You know, my favorite photograph out of 2 years and 500 or so clicks of the shutter (from which we selected one from each of the 95 counties for the book) turned out to be from the very first place I stopped. What are the odds of that? I turned south off I-40 onto TN 13 in Humphreys County, and in no more than 3 or 4 miles, spied an assemblage of old trucks and cars splayed out over hills and up into some thick woods. Pulled up (or drug up) next to the road was an old Chevy station wagon with a crudely lettered sign that warned “if you can read this, you’re on camera. P.S. I shoot to kill”. Well, what else is there to do for a photographer than to pull over, grab your camera and sneak up on that scene. About the time I got close enough to raise the Holga up to my eye, I hear this booming voice from the woods, “Hey! What’re you doing?” Crap! Maybe he meant it! Duck? Run? Smile big and look as harmless as possible? I chose the latter and it turned out to be a wonderful visit with Nelson Bandy (as he put it, “Mo without the Dough”) who had been hit over and over during long dark nights by parts thieves who’d been helping themselves to Nelson’s stock, hence the bravado sign. After a lengthy conversation that I was ready to wrap up long before Mr. Bandy was, a horn honked from up in the forest. “Oops, that’s my daddy. I gotta go take him to the doctor!” Well, he must deal with some attention deficit stuff, ‘cause back to talking he went. That happened two more times before he said that he’d better get on up there, and, so, off he went, shouting over his shoulder an invitation to wander around, take my time, take as many photos as I wanted. Just no parts, please. Moments later, I had my favorite photograph. It seemed only appropriate to title it “Junkyard Bookmobile”.
You retired back in 2007, so what made you pursue photography and take all of this on?
I had begun to photograph in the early 2000’s when Canon came out with it’s 10D model. 6.3 whole megapixels! I thought that was a miracle never to be topped. Now my iPhone is that good. Photography was a latent first love, going all the way back to checking our mail box as a kid to see if Life or Look or Nat Geo had come that day. Something about a photograph that takes me here and there and back again. And it was something I felt like was accessible to me. Get a camera, go find something you like, point the box, press the button, and that’s all there was to it. Right? No? Yeah, no. That’s what I found out. And that’s what will forever draw me in deeper and deeper. It never gets old. I’ll never get it all done. Sounds perfect for “retirement”, right?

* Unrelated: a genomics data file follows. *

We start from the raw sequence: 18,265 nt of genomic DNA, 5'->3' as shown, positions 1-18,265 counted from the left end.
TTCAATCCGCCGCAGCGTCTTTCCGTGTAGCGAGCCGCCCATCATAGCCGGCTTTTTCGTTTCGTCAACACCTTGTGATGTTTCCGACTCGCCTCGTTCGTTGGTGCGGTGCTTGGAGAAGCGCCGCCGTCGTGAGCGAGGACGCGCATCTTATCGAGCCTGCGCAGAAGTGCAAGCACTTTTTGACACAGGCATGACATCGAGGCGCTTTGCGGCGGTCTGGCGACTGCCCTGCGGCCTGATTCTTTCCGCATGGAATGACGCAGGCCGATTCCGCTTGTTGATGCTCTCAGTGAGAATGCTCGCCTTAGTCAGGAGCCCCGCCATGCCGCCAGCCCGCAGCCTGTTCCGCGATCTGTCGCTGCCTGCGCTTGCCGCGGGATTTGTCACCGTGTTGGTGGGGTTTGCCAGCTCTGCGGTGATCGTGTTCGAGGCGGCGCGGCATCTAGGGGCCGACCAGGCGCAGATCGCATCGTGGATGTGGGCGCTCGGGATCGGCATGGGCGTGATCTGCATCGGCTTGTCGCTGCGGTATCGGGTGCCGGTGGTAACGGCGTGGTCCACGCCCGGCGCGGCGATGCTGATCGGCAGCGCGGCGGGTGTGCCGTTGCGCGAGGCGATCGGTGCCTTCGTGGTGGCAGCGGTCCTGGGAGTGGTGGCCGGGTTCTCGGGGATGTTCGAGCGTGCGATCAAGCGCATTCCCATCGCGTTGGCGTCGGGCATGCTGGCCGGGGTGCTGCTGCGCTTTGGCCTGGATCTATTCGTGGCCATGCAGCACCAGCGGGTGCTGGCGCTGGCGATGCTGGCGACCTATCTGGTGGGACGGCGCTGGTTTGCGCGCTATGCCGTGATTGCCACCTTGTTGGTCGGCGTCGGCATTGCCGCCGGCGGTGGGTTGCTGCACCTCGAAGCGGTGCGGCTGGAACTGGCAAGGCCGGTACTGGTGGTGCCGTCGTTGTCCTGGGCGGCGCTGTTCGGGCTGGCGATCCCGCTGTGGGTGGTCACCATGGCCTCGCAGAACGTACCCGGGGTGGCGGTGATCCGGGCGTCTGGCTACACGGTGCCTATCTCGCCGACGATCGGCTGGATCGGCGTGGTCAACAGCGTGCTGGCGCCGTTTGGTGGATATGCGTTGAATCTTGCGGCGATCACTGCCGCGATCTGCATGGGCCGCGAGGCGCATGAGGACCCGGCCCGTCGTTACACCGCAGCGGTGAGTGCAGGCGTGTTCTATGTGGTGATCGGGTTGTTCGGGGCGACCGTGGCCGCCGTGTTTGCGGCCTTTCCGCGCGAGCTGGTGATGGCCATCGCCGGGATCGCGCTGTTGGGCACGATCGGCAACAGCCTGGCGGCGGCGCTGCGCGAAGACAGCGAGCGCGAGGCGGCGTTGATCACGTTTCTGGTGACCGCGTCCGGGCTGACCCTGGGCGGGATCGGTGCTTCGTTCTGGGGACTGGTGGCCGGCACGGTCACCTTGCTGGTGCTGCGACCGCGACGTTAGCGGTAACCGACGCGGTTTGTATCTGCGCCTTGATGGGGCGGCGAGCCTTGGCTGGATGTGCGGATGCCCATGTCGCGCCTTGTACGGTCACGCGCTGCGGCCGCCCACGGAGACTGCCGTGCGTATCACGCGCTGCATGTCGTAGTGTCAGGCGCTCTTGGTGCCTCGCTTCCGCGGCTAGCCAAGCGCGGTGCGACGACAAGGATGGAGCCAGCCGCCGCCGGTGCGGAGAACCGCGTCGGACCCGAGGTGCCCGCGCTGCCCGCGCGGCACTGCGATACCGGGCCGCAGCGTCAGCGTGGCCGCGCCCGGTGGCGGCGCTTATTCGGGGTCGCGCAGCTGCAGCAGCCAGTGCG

So, you’ve documented Workspaces, Artist Spaces, and now Slow Roads Tennessee… what’s next?
I started two new journeys this year. One is to photograph life along that most majestic and ponderous of waterways, the Mississippi River. Headwaters to the Gulf, both the eastern and western sides, weaving my way through that maze of county and state roads collectively referred to as the Great River Road. I’ve made three multi-day sojourns thus far. Talk about interesting people….It’s every bit as mesmerizing and addictive as Slow Roads. The middle third of our country and, for that matter, all the way to the Pacific was settled because of this river, its conveniences, it’s lure, it’s deadly dangers. Some of it is still wild. All of it is storied. The other series is of those wonderful old conveyances of families and friends looking to strike that balance between living in nature and holding on to a comfy place out of the weather to lie down on at night. Yep, we’re talking pull-behind campers, or trailers. All shapes and sizes, colors and designs. I have no interest in photographing the new ones. That’s what a brochure or website is for. No, it’s those mid- and late-life stages that have me pulling the car over and skulking past “no trespassing” signs to honor these beauties with a pic or two.
What’s the best advice you’ve ever been given?
Get out and shoot. Just go shoot. When you can’t think of anything to shoot, go shoot it anyway. It’ll figure itself out.